I saw highlights of the first three rounds of the US Open, but saw nothing of the last round where Gary Woodland won in convincing fashion. I can't really comment on his victory other than his physical stature and game match what I consider the ideal attributes to win a major championship with the exception of the Masters. He is a Brooks Koepka clone that had his "A" game going all week. I have seen Gary Woodland play on a few occasions. What impressed me the most was how strong and solid he struck the ball. Putting and short wedge game was only average on the times that I saw him. Not surprised that he could win a major, but as much as I like him as a person, I don't see another major in his future. It was his week and he made the most of it.
During the time I was on the road there were two events that I would have loved to watch. Nate Lashley's victory at the Rocket Mortgage Classic in Detroit and Matthew Wolff's win at the 3M Open in Minnesota. Both had great story lines. Lashley had been fighting the trauma of losing his parents and girlfriend in an airplane crash over fifteen years ago. He readily admits this has haunted him and held him back personally and as a golfer. He was the last player to be added to the field for this tournament and he ran away with the title by six shots. Emotional win, I hope there are many more wins for him.
The other tournament that I would have loved to have seen was Matthew Wolff's dramatic win in Minnesota. He turned professional only three weeks before and played like a seasoned veteran by making eagle on his last hole to win by one shot over Bryson DeChambeau and Collin Morikawa. Matthew has a strange backswing that would make you believe that he couldn't be a consistent ballstriker, but he is the reigning NCAA champion and has made the cut in three of the four PGA Tour events since turning pro. As far as the unorthodox backswing in concerned, you DON'T hit the ball with your backswing! Getting the club in the right position at the top of the backswing is the main objective. Getting it there can be easier than how he does it, but if that's the way that works the best for him, then that's the right way. Look for great things from Collin Morikawa and Viktor Hovland, two other recent college standouts, that both turned pro this past month. Each has made the transition to high level professional golf in a smooth and remarkable way.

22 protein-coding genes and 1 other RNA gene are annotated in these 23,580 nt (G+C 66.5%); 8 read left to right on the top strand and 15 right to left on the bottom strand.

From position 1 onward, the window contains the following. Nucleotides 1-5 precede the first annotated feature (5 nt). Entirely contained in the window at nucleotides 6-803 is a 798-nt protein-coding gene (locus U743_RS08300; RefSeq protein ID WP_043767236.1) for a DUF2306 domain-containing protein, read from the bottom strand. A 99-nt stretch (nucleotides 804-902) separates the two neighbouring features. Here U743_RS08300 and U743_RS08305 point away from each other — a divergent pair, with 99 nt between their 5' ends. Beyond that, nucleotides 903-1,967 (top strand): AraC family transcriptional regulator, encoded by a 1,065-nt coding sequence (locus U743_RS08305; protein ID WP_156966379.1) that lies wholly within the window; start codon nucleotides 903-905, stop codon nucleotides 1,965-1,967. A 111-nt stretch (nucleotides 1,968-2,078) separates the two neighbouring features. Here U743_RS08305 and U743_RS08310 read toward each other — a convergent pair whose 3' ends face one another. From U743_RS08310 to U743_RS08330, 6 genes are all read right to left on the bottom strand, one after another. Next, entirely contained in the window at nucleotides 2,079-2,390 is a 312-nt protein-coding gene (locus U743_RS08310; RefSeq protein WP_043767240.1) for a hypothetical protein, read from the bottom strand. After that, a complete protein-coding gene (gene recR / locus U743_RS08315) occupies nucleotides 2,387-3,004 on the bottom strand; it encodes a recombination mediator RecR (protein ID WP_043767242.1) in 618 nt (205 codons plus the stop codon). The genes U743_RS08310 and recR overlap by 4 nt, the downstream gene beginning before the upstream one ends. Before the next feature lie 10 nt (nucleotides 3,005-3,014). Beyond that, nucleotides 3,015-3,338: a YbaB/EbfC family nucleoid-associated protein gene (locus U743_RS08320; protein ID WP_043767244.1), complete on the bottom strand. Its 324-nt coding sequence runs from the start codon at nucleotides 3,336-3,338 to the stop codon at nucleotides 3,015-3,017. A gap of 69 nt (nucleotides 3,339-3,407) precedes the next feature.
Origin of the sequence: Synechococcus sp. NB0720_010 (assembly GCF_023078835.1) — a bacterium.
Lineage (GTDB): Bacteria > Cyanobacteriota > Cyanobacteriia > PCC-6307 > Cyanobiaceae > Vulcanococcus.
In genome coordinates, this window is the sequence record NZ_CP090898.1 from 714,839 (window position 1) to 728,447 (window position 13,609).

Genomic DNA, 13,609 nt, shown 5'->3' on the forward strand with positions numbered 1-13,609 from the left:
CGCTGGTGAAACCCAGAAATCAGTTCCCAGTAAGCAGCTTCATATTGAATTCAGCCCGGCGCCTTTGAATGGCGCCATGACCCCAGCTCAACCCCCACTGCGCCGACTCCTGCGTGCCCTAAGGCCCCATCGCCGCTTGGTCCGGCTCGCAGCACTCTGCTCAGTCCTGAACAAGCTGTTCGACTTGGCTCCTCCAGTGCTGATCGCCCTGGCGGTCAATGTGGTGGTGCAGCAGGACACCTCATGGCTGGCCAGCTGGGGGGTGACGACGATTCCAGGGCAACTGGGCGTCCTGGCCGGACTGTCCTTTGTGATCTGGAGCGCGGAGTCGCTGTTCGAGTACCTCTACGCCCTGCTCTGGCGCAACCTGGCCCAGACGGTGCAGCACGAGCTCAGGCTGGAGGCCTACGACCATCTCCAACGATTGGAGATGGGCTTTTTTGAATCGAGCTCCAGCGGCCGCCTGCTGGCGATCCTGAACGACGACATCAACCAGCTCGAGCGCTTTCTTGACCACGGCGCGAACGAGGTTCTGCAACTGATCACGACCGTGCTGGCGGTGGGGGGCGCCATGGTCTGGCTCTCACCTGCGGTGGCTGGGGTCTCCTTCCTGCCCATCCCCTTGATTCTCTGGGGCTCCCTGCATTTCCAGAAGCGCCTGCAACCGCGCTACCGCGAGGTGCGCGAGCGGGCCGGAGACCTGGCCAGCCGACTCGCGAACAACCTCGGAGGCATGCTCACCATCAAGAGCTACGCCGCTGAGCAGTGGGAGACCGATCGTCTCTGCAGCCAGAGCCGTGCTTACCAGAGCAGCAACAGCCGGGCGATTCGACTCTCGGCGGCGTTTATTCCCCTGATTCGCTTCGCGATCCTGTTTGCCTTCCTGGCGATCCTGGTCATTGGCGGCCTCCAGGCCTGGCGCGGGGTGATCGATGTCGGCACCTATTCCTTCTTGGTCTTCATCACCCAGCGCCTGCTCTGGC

I did get back home to see the last three rounds of the Open Championship at Royal Portrush in Northern Ireland. It was disappointing that Rory McIlroy and Tiger Woods could not be around for the final two rounds. In Rory's case, it was too much pressure to be the hometown and country favorite on a course that he knows very well. Say what you want, the first round for Rory was a choke. The next round of 65 was brilliant, but after you choke, then you are free to play your real game. Tiger was a different story. The golf pundits have speculated that something wasn't quite right with Tiger's health. After he missed the cut, he confirmed that he is having good and bad days with his body. He can't rely on his back cooperating on a regular basis. Sadly, what he once took for granted now is a day to day situation. The body has gone through a lot in the past six years. What we witnessed last summer and at the Masters was truly a miracle, now the reality must be addressed. Will we see Tiger win again? Probably, but we must also expect more missed cuts and non-tigeresk performances. That he is playing and still competing is a big bonus for all golfers.
Shane Lowry was the best player this week at Royal Portrush. He handled all adversity better than anyone else. His swing and game were a perfect fit for this type of weather and golf course. Others have similar capabilities, but only Shane was able to handle the pressure and hit the right shots at the right time. His third round 63 was a masterpiece of precise shotmaking. History should note that this round was one of the best of all-time. His last round of 72 was the second best score from the last eight groups that battled through the toughest of the weather conditions. It was an impressive show of grit and determination, especially when you are trying to hold on to a four shot lead and have an entire island pulling for him. Ireland and Northern Ireland should be celebrating for a long time. Is more glory in store for Shane? His confidence should be sky-high and he should be able to carry this new composure to future wins. Will that translate to more major wins? I don't think so, but that should not take anything away from this victory. The Open of 2019 at Royal Portrush will long be remembered and celebrated and Shane Lowry will always be the deserving winner.